The Post, 11/2
As a long-time public servant, I have a real appreciation for good, much-needed legislation. The fact of the matter is that the issues facing Ohio are not simple. If they were, we would easily find immediate solutions. But the severity of the economic and financial situation facing our state requires action that will make us more competitive and help us to create long-term, stable jobs.
In regard to Senate Bill 5 - a bill that reforms the relationship among public sector unions, employers, and the taxpayers who provide the money to pay public employees - I am sure I have heard nearly every argument for and against this legislation. Both the supporters and opponents of the bill accuse one another of using rhetoric with distortions. But in the end, it's not the words that matter; it's the solution to a problem that matters.
Perhaps the reason why the debate about Senate Bill 5 has been so heated is because, no matter how much we try to avoid it, the problems we are seeking to address appeal to our emotions, and we empathize with those facing layoffs or having to sacrifice more during tough times. Although we may be on different sides of this issue, ultimately we have the same goal in mind - a healthy balance that is fair for everyone, public and private sector alike.
What's also worth noting is the argument that is not heard. Through all of the meetings, testimony, protests, and town halls, very few have put forth the view that we do not face any problem, and very few have ignored the disparities that exist.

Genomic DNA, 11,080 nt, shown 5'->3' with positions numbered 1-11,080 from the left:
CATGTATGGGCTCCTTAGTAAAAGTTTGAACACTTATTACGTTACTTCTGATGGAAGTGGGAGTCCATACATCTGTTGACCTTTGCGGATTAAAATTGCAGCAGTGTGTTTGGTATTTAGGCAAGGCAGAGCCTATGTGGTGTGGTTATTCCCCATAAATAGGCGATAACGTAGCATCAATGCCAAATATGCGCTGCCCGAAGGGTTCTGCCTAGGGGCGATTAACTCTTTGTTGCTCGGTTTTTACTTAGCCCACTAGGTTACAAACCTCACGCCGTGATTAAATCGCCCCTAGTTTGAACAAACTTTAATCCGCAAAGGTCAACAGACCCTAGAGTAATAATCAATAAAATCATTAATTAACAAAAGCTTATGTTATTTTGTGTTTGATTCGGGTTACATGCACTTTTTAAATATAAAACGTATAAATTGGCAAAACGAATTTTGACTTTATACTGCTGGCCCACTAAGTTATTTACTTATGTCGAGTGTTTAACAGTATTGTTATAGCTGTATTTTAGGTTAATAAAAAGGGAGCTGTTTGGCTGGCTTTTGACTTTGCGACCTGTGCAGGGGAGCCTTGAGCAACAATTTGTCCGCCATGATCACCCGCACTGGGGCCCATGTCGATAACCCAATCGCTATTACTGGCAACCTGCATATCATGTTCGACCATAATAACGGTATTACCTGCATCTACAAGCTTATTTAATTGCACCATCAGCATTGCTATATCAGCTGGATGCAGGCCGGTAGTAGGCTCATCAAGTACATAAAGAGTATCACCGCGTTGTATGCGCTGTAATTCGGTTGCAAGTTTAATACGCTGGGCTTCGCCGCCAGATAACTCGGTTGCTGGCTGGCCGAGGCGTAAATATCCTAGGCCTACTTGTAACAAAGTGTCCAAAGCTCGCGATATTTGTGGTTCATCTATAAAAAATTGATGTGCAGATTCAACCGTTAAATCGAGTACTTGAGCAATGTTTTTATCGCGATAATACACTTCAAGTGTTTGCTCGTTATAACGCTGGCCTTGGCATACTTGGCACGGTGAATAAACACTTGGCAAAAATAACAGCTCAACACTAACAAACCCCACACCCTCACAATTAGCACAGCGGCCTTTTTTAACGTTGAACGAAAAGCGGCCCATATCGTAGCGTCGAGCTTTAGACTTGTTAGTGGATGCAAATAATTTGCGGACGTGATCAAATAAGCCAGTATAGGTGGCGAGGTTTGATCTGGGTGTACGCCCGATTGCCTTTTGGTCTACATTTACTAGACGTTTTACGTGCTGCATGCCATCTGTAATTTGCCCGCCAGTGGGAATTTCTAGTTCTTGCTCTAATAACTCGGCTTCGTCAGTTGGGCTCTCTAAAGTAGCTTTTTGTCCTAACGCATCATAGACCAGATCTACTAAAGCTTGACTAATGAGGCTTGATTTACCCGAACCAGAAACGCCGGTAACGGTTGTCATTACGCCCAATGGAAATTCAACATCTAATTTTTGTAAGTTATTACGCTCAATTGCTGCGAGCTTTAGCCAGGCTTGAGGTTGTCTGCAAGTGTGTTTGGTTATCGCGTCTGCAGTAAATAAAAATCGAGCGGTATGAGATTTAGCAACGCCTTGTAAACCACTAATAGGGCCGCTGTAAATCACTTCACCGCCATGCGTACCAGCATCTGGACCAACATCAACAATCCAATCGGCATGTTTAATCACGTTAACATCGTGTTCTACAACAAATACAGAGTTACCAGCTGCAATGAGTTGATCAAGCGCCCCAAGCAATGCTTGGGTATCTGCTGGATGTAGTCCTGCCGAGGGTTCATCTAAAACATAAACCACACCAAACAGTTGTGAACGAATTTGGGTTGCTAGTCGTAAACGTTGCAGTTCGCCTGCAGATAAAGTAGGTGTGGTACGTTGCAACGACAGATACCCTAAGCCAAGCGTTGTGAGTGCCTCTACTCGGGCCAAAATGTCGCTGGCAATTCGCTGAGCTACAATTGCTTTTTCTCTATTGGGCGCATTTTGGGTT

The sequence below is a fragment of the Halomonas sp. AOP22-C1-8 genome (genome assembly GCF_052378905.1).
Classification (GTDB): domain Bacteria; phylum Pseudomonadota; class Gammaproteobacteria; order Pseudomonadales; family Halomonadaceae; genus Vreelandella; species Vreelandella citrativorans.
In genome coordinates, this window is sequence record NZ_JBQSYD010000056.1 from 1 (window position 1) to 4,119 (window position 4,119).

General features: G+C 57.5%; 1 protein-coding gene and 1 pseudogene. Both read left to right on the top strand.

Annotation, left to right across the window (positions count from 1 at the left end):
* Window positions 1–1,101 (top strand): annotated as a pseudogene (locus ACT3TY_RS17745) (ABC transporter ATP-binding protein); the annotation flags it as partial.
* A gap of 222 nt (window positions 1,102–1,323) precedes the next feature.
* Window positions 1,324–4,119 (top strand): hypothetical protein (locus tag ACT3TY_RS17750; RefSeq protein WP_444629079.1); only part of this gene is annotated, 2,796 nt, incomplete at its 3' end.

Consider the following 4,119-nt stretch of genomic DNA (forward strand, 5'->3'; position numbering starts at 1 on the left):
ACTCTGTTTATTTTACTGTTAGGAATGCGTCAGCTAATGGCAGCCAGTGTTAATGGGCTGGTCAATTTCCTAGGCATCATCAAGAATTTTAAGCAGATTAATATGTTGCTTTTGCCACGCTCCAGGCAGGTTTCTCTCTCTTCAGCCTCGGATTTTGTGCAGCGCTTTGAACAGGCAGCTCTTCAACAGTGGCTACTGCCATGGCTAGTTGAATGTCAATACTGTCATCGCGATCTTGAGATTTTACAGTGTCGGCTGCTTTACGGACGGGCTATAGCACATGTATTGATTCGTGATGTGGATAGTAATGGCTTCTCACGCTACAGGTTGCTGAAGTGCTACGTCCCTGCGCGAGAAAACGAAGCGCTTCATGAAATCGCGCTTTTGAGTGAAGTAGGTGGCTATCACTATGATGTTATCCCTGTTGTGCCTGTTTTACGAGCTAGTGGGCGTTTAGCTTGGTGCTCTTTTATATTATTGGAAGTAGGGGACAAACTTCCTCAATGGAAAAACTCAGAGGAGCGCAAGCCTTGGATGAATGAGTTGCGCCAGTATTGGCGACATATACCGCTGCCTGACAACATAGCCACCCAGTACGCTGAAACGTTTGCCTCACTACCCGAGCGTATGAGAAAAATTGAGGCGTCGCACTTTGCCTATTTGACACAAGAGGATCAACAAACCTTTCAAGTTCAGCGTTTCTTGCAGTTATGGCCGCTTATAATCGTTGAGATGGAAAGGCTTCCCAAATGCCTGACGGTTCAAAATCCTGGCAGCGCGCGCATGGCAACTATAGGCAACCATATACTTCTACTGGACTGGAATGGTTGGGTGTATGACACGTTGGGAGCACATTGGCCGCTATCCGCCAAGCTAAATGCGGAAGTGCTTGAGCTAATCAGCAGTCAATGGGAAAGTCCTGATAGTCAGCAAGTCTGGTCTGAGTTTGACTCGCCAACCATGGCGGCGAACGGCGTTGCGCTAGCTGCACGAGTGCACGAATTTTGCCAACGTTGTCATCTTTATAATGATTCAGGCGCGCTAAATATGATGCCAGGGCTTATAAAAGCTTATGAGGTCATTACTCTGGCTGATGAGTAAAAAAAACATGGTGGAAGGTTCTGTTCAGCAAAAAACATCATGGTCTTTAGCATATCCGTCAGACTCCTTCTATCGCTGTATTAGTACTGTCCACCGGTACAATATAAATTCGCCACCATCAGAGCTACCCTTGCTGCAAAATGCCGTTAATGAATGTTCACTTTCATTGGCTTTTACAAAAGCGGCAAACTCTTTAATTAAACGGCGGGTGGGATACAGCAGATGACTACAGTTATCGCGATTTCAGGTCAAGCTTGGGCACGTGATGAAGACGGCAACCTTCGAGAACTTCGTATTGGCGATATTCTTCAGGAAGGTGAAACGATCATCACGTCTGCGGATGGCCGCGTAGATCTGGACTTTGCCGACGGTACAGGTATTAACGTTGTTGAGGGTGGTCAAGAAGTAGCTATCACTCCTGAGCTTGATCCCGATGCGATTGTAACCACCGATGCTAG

The problem that Senate Bill 5 addresses is a very real problem. Our fellow Ohioans who work in the public sector are in a bind. They want to continue believing that their government unions are representing their best interests, while across the state, local governments cannot afford to keep them hired while paying for the expensive array of benefits that are demanded.
They are being laid off by the hundreds. Police officers and firefighters--from Cincinnati to Wilmington, from Columbus to Toledo and Cleveland. Teachers in every corner of the state, but most especially in Cleveland, Dayton and Pickerington. Rather than face problems that are very real, five Teachers of the Year were even left jobless in 2011, because they were subjected to the "last in, first out" provisions. This means they were simply let go because they were the most recent hires of the school district.
It's as though some opponents of the bill would rather see streets go unpaved, watch children struggle for transportation to school, and leave school kids with few extracurricular activities to take part in at the end of the day. This is what happened just recently when Cleveland Public Schools announced that they will be eliminating preschool, spring sports and busing for high school students in order to cut $13 million from their budget. This likely can be avoided with Senate Bill 5 enacted.
We cannot stand for this. Bringing the public and private sectors in line with one another certainly requires some sacrifice, but is the effort today not worth having a financially sustainable and prosperous future?
Senate Bill 5 is more than a bill, and it is more than the answer to a math problem. It's a clear solution to how we can move forward and spare more Ohioans from the hurt of unemployment and a higher tax burden in a struggling economy. I love Ohio and our public servants. I hate to see Ohio at a crossroads such as this. We have a choice in how we are going to right this ship.
If we do not fix the problem now, when will we?